How is a Medical Examiner different from a Coroner?

The Medical Examiner differs from the Coroner in that a Coroner is usually associated with the Sheriff in most California Counties. The Coroner is usually not a physician, and is not trained in medicine, Forensic Medicine or Forensic Science. A Medical Examiner is required to be a physician, certified by the American Board of Pathology in the medical specialty of Forensic Pathology, and experienced in the Forensic Sciences. There is no Coroner in San Francisco. The Coroner is an ancient position that was first established in Great Britain in 1164. The Medical Examiner System is a modern replacement.

The Office of the Chief Medical Examiner practices Forensic Medicine and Forensic Science for the City and County of San Francisco. The Chief Medical Examiner is required, by law, to determine the cause, circumstances and manner of death for those cases found to be under the Office's legal jurisdiction. Those deaths that are due to natural disease are not reportable to the Medical Examiner, and the responsible treating physician can properly complete the Death Certificate. However, all deaths in which there is some reason to believe that the death is not due to a natural disease process, is a homicide, suicide, accident or one of the many types of deaths mentioned by law, must be reported to the office. Only Medical Examiners can investigate and sign the Death Certificate if the death is related to a homicide, suicide, accident, a patient with no attending physician, an industrial related death, an unidentified person or where there is some medical reason to consider that the death might be due to a contagious disease.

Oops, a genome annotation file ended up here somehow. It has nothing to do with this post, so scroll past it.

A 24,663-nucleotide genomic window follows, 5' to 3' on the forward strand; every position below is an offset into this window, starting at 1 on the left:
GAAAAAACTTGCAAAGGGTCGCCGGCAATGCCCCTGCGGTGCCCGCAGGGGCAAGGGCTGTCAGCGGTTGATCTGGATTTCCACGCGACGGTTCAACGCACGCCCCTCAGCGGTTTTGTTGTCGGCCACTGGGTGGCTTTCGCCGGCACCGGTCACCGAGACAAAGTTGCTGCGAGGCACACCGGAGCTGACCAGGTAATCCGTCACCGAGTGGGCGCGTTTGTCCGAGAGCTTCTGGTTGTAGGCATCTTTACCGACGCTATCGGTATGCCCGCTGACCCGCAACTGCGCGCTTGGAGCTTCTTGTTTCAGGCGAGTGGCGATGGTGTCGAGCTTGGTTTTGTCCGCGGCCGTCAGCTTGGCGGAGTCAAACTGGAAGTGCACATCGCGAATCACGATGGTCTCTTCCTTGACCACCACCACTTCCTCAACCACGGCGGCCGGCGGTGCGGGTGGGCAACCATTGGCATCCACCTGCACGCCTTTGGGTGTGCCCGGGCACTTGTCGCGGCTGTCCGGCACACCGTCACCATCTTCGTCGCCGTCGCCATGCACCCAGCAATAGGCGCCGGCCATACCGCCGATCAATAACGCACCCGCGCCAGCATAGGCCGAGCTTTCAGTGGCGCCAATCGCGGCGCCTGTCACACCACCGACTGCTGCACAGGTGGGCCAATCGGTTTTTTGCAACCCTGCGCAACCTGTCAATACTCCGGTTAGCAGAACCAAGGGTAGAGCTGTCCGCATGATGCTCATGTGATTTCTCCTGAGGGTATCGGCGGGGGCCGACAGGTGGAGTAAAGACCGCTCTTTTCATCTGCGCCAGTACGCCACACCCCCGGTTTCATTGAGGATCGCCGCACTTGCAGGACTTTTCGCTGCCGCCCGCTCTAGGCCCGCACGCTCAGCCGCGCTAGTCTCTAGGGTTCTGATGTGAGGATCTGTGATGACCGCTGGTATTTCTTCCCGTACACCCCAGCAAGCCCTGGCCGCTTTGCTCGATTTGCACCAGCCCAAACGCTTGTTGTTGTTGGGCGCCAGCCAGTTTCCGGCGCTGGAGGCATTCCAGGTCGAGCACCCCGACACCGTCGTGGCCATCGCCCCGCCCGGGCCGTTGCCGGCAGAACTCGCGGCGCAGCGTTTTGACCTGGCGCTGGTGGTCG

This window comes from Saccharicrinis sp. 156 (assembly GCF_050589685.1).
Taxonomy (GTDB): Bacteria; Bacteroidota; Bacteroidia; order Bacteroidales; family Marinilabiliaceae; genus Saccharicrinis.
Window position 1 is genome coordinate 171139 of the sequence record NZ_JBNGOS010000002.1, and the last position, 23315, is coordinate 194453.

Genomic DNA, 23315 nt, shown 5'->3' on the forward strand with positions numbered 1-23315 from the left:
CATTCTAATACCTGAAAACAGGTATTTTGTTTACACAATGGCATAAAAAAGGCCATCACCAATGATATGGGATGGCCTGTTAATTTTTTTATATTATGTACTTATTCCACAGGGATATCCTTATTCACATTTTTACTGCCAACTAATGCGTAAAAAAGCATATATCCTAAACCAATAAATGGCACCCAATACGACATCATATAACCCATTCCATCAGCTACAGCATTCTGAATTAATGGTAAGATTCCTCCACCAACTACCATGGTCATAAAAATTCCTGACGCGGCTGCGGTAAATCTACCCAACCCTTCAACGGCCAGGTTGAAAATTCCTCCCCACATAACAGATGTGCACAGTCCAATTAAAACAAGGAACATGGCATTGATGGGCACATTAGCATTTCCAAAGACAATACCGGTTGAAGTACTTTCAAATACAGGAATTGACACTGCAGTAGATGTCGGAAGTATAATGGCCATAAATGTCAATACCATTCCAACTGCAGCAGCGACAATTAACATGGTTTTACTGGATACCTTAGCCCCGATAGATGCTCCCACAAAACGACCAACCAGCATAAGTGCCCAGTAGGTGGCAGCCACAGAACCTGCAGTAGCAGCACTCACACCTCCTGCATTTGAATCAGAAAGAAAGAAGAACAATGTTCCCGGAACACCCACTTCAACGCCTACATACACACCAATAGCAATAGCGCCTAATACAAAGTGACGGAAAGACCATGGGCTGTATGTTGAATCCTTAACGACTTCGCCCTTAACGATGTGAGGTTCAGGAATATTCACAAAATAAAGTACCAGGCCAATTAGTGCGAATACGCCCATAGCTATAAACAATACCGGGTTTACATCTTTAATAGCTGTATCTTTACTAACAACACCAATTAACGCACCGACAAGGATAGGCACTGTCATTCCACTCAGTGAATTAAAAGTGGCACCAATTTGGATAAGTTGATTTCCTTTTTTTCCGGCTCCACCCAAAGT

In addition to the work that is performed in accordance with the various sections of local, State and Federal Laws, examination of living persons is performed for a number of purposes. The Forensic Laboratory Division of the Office of the Chief Medical Examiner performs alcohol, drug and poison analysis for the County. This work includes analysis of blood, urine and other biological specimens in cases of driving under the influence of alcohol or drugs, drug-facilitated crimes including sexual assault, and other human performance casework. The results of any examination or testing are often presented as expert testimony in the criminal courts of the County.


Last updated May 19, 2022